Spring wildflower activation, Coosa Bald W4G/NG-006

It was not an auspicious beginning. The weather forecast for the North Georgia mountains on Sunday, April 8, was for 50% chance of rain and thunderstorms. The thunderstorms that struck overnight were severe enough that the XYL and I found ourselves joined in bed by 80 pounds (36) kg of anxious Alsatian seeking comfort. When we awoke at 0530 local time it was still dark and still raining. Hardly an inspiration for SOTA.

But the XYL was scheduled to lead a local outing club hike that crossed Coosa Bald (W4G/NG-006), and the XYL is 137 cm of red-headed not-to-be-deterred dynamite. Those who have seen the recent “Aquaman” movie will understand that the XYL probably was the model for Meara. So by 0630 we were in the car (the dog, the XYL, and me) and heading north. And as we drove, the rain stopped and the skies – well, they didn’t clear, but things did get a bit lighter and less foggy.

It turned out to be another gorgeous Spring day in the Southern Appalachian Mountains in northern Georgia. The XYL and her group went one way, and Dani the dog and I headed up by another trail. This is prime season for spring wildflowers. So rather than bore you with endless pictures of the Elecraft KX1, the 7-meter fishing pole mast, and my camping cushion, here are some of the best the mountains had to offer yesterday:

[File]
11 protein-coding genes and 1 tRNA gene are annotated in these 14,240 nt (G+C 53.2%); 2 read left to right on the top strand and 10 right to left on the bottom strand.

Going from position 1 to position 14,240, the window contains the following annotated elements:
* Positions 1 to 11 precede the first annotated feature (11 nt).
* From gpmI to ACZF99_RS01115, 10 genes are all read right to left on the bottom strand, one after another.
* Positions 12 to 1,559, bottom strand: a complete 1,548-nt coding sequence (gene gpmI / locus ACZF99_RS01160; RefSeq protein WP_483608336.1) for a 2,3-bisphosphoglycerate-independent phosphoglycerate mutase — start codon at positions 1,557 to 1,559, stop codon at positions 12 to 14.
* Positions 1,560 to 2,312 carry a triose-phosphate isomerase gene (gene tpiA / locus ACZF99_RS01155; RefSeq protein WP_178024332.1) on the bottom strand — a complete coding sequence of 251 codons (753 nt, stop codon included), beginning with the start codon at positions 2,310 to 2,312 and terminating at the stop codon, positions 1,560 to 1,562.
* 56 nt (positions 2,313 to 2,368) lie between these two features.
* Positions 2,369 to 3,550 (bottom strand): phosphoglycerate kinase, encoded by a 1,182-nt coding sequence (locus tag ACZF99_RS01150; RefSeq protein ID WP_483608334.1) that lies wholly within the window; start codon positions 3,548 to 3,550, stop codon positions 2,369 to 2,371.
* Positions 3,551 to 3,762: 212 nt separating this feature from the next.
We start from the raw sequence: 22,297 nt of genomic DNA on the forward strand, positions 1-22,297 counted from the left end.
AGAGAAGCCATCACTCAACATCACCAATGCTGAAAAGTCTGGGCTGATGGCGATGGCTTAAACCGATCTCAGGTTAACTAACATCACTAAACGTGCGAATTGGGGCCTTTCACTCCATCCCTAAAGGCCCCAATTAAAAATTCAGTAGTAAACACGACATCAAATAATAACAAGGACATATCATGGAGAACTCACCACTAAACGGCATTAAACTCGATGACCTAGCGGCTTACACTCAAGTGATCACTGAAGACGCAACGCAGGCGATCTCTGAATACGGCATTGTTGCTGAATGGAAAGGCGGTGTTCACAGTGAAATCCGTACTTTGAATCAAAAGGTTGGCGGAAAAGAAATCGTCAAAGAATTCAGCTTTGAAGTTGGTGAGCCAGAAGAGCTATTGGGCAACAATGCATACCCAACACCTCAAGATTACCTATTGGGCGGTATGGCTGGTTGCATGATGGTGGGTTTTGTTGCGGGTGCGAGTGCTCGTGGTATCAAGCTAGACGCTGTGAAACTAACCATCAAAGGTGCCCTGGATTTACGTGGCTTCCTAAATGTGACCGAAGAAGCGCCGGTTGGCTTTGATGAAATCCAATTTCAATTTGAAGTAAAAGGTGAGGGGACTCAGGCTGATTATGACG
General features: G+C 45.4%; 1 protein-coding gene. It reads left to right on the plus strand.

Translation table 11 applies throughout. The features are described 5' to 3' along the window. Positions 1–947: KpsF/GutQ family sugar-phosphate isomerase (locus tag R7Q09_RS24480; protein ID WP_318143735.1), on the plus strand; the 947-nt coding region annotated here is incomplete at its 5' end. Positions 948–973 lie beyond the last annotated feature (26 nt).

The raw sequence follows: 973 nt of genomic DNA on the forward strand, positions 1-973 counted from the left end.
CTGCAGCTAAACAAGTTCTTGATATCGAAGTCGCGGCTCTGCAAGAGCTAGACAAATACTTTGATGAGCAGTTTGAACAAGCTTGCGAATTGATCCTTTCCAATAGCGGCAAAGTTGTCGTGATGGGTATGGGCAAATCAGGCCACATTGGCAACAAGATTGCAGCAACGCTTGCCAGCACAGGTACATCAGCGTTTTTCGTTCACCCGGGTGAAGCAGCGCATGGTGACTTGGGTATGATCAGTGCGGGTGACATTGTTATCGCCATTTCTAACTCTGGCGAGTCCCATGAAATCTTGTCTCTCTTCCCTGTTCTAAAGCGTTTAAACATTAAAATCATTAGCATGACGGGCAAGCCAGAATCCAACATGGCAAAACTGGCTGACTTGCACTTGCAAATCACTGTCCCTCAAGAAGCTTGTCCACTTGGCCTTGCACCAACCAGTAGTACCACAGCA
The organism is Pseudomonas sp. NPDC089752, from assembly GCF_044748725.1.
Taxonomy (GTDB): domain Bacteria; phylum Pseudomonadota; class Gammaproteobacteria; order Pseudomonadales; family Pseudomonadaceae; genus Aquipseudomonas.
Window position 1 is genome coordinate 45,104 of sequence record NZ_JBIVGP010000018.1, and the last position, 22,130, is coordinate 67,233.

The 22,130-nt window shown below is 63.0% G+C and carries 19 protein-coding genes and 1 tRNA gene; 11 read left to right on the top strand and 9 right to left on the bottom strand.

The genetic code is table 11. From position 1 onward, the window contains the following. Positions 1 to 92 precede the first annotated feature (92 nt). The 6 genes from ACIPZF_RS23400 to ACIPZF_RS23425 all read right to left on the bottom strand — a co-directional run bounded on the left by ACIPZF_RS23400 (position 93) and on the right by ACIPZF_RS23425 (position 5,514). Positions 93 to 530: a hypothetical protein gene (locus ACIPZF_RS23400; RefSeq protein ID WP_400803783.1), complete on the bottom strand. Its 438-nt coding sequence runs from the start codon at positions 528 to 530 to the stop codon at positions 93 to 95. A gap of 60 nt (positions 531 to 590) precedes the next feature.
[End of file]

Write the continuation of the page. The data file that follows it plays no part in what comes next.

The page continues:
Dani leading out on the trail. Note the helpful green and blue blazes on the tree on the distant left, signaling the combined route of the Coosa Bald and Duncan Ridge Trails.

Common blue violets (Viola sororia var. sororia)

Star chickweed (Stellaria pubera)

Halbeardleaf yellow violet (Viola hastata)

Sweet white violet (Viola blanda)

Sweet Betsy trillium ( Trillium cuneatum )

Carolina Spring Beauty ( Claytonia caroliniana)

And the glory of the springtime Southern Appalachians, Bloodroot (Sanguinaria canadensis)

Dani the control operator on the summit of Coosa Bald, W4G/NG-006, looking for a good place to set up the station.

And the activation? It was a quiet day on the bands, with QRN from the residual storm systems especially loud on 40m. Nevertheless we logged 7 QSOs on 20M and another 7 on 40M including an S2S with K2JD, whose alert (like mine) had been provisional pending the weather. Glad we both got up, and thanks to all the chasers!



Thanks for taking us along Scott. Enjoyed the write up and the wildflowers. Thanks for the 40m points.
Gary K3TCU

Thanks to you, Gary. I was glad to get you in the logbook. Chasers like you make it all worthwhile!

Thanks, Scott!
We have some of the same species here in Minnesota, though we’re probably a couple of weeks away from seeing any of them. Appreciate the pics and scientific names!
Peter KD0YOB